DALL-E AI Image Generator Rolls Out To All Microsoft Edge Users

If you're a Microsoft Edge user who is running the latest version of the browser, you now have access to a DALL-E-powered image generator directly in the sidebar, Microsoft has announced. The new Image Creator feature is, as its name suggests, a way for users to directly create images using prompts fed to the AI behind the nifty generator. The result is four images created based on the text the user supplied; if you like one of the generated images, you can save it. Don't like the results? You can tweak the prompt and try again, getting another four images that might suit your needs.

Image Creator is located in the right-hand sidebar, though not all Edge users running the latest version of the browser see the option at the time of writing. Assuming you have access to the image generator but don't see it in the sidebar, you can add it to the list manually by clicking the "+" icon and then toggling on the switch next to Image Creator (it's the one with a paintbrush and canvas icon).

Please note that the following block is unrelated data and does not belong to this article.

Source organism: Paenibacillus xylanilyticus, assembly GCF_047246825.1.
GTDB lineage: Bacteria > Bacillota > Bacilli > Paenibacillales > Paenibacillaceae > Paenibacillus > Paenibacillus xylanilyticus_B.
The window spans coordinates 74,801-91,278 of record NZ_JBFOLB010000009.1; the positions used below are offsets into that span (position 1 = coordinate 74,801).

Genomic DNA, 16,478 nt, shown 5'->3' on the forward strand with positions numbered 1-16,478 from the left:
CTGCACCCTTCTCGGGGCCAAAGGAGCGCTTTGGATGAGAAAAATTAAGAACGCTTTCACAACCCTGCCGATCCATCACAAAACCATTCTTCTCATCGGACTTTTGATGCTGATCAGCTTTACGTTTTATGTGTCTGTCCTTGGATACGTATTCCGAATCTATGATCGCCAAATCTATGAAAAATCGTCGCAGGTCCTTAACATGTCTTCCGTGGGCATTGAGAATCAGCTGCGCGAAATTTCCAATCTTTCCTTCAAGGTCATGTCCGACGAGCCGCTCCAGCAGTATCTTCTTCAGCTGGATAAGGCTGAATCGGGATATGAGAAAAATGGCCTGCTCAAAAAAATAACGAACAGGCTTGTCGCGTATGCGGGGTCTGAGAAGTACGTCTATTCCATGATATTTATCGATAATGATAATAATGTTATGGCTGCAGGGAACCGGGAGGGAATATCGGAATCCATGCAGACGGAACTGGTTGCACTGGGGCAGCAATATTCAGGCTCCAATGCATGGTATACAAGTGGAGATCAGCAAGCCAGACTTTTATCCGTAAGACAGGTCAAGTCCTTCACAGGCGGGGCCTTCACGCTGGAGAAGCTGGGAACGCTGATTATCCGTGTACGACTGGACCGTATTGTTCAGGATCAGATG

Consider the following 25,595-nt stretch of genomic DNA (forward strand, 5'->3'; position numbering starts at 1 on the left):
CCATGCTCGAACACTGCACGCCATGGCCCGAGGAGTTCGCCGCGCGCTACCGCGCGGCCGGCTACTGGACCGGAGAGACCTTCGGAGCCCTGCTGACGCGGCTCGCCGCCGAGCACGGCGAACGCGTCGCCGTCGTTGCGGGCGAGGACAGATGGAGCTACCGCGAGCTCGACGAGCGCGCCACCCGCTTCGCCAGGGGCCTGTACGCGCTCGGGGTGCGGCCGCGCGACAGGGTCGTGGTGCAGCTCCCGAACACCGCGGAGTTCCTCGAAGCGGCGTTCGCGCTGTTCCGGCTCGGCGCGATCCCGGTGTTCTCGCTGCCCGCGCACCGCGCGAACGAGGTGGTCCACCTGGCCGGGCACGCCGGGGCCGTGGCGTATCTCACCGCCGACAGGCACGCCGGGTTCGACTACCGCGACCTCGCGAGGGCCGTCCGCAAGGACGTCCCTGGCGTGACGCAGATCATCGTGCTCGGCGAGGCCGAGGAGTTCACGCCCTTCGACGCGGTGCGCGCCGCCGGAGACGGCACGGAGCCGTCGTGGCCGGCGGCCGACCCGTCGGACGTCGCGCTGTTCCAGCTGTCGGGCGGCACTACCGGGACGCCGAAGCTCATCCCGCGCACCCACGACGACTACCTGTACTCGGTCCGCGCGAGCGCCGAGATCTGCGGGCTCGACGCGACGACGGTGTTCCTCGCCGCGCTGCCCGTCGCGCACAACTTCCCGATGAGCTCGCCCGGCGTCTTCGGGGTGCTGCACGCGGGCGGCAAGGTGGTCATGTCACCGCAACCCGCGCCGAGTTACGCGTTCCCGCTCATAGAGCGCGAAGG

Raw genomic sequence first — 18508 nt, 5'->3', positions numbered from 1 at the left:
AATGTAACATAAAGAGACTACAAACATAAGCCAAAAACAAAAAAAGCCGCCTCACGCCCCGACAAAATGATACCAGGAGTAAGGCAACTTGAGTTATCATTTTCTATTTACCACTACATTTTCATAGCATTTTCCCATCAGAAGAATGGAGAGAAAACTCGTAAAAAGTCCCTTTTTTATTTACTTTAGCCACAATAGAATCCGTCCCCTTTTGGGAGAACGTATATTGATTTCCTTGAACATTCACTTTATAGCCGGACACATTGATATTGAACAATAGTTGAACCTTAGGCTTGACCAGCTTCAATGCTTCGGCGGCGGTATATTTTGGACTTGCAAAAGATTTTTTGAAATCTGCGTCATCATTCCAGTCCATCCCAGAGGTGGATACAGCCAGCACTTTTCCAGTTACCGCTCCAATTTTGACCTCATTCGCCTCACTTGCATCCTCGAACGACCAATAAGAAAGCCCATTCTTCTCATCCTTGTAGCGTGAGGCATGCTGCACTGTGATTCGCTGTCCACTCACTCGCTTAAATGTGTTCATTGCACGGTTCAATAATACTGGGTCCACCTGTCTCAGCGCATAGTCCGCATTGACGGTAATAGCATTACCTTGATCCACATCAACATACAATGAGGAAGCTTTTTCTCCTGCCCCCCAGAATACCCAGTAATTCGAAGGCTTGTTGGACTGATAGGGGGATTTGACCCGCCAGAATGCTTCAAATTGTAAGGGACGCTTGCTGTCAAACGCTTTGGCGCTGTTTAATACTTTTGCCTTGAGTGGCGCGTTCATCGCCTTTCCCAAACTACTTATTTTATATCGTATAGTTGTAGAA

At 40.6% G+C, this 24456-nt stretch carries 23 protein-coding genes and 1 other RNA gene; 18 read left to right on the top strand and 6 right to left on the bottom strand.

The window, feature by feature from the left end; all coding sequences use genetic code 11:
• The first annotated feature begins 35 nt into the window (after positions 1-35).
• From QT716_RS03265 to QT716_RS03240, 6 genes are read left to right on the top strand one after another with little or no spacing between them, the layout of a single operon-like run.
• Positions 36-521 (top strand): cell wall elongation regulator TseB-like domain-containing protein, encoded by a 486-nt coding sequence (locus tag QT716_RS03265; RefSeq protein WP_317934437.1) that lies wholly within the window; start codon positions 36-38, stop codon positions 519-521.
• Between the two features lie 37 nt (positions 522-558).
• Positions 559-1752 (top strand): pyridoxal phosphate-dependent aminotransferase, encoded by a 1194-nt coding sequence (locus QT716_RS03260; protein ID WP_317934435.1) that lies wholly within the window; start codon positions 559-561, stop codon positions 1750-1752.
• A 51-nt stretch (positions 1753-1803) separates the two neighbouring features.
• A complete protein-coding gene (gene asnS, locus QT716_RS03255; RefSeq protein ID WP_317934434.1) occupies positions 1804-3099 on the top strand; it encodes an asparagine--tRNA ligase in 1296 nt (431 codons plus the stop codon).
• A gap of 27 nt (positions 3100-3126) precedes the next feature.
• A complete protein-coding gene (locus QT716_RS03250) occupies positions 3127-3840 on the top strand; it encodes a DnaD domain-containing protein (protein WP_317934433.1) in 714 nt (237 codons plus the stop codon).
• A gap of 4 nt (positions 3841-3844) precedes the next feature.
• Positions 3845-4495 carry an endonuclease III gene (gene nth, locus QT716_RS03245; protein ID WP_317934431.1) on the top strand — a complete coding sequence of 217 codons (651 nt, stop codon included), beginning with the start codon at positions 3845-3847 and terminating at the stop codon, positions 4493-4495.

Microsoft Edge is the first browser with baked-in AI image creation

Edge has managed to nab the notable honor of being the first web browser with a built-in image generator. That's not surprising considering Microsoft recently launched Bing Chat, a ChatGPT-like tool that you can access and use as part of the New Bing experience. Google scrambled to introduce its own alternative dubbed Bard soon after, but the company is still lagging behind Microsoft in terms of availability. You won't find a Bard-powered image creation equivalent in Chrome, for example — at least, not right now.

Microsoft suggests its DALL-E-powered Image Creator can help users who need an image for just about anything, such as one to put in a PowerPoint image. It can also simply serve as a more convenient way to play around with AI image generation for those who find the myriad of third-party websites annoying or confusing. The feature is only available on the desktop version of Edge browser at this time, and it's unclear whether the company plans to bring it to the mobile — especially tablet — versions of its browser at any point in the near future. The feature is available globally.